The entire process of death qualification “lend[s] support to the hypothesis that ‘people who are asked to imagine the occurrence of the penalty phase of the trial should be more likely to expect that that penalty phase will take place. . . . [So] one would . . . predict that people who have been asked to imagine the occurrence of this penalty phase would predict that it was more likely that the defendant will be convicted and more likely that special circumstances will be found in this particular case.'”114
This constant focus on the death penalty does two things: (1) the jury becomes predisposed to the defendant’s guilt because there is so much discussion on the penalty phase of the trial before, not only the guilt phase has begun and a determination of guilt or innocence, but also even prior to a jury being seated; and (2) the jury becomes predisposed to the belief that the proper punishment is death.
Already, prior to even seating a jury, the cards are stacked greatly against any defendant in a capital murder case. Furthermore, in Haney’s study, those death qualified jurors that experienced the death qualification process recommended a sentence of death by a vote of fifty-seven percent compared to the group that did not experience the death qualification process who only voted for death at 21.9 percent.115
In addition, “[d]eath-qualified jurors are, for example, more likely to believe that a defendant’s failure to testify is indicative of his guilt, more hostile to the insanity defense, more mistrustful of defense attorneys, and less concerned about the danger of erroneous convictions.”116 The questions used in death qualifying a jury increase the “subjects’ belief in the guilt of the defendant and their estimate that he would be convicted.”117 The fact that people are so easily swayed is a terrifying thought. “Even if this prejudice to the accused does not constitute an independent due process violation, it surely should be taken into account in any inquiry into the effects of death qualification.”118 This “process effect may function additively to worsen the perspective of an already conviction-prone jury whose composition has been distorted by the outcome of this selection process.”119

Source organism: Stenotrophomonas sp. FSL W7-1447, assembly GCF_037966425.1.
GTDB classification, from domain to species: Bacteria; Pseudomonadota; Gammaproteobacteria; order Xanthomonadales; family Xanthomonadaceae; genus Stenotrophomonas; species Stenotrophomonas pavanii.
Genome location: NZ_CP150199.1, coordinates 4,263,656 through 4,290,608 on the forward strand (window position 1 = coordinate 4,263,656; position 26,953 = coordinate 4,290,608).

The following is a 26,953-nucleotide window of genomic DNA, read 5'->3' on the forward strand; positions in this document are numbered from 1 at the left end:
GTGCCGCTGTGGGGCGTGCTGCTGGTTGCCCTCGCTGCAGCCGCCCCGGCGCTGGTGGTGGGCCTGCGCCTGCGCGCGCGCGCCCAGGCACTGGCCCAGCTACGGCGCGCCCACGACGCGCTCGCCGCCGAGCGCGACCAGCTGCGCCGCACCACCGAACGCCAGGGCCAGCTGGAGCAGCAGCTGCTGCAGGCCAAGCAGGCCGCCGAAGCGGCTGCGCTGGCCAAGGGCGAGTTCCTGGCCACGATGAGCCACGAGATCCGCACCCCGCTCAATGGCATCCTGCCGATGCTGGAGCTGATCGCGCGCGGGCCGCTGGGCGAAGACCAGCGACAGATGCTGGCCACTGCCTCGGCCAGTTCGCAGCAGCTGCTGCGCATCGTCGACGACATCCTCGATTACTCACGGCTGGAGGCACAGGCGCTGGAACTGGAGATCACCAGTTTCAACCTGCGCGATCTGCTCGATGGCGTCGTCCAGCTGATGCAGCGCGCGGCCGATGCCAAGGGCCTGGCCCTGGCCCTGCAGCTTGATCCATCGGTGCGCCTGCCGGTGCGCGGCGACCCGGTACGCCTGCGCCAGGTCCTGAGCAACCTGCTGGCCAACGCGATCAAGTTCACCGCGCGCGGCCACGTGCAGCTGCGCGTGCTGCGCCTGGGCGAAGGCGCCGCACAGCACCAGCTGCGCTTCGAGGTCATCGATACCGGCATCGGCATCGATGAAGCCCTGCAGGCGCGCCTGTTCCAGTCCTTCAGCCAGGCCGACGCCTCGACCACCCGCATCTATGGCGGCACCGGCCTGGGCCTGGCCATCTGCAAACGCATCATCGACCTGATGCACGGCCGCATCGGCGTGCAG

104 Id. at 519 (citations omitted).
105 Id. at 520 (citation omitted).
106 As of 2010, only 39 percent of the United States population would consider their views against capital punishment so strong that they would not be able to serve on a capital jury. See Death Penalty Information Center Public Opinion Reports, at http://www.deathpenaltyinfo.org/public-opinion-about-death-penalty, (last accessed, September 29, 2012). However, death sentences nationwide have dropped considerably from 326 in 1995 to just 115 in 2007. See Id., at http://www.deathpenaltyinfo.org/death-sentences-year-1977-2008.
107 Rick Seltzer et al., The Effect of Death Qualification on the Propensity of Jurors to Convict: The Maryland Example, 29 How. L.J. 571, 605 (1986).
110 Rozelle, 54 Baylor L. Rev. at 693.
111 Welsh S. White, The Death Penalty in the Eighties: An Examination of the Modern System of Capital Punishment, 167-168 (1987).
112 Rozelle, 54 Baylor L. Rev. at 694.
113 476 U.S. at 188 (Marshall, J., dissenting) (citation omitted).
114 Hovey v. Superior Court of Alameda County, 616. P.2d 1301, 1352 (Cal. 1980) (citing Craig Haney, On the Selection of Capital Juries: The Biasing Effects of the Death-Qualification Process, 8 Law & Hum. Behav. 121 (1984)).
116 476 U.S. at 188 (Marshall, J., dissenting) (citation omitted).
117 Haney, 8 Law & Hum. Behav. at 128.
118 476 U.S. at 202 (Marshall, J., dissenting).
119 Haney, 8 Law & Hum. Behav. at 151.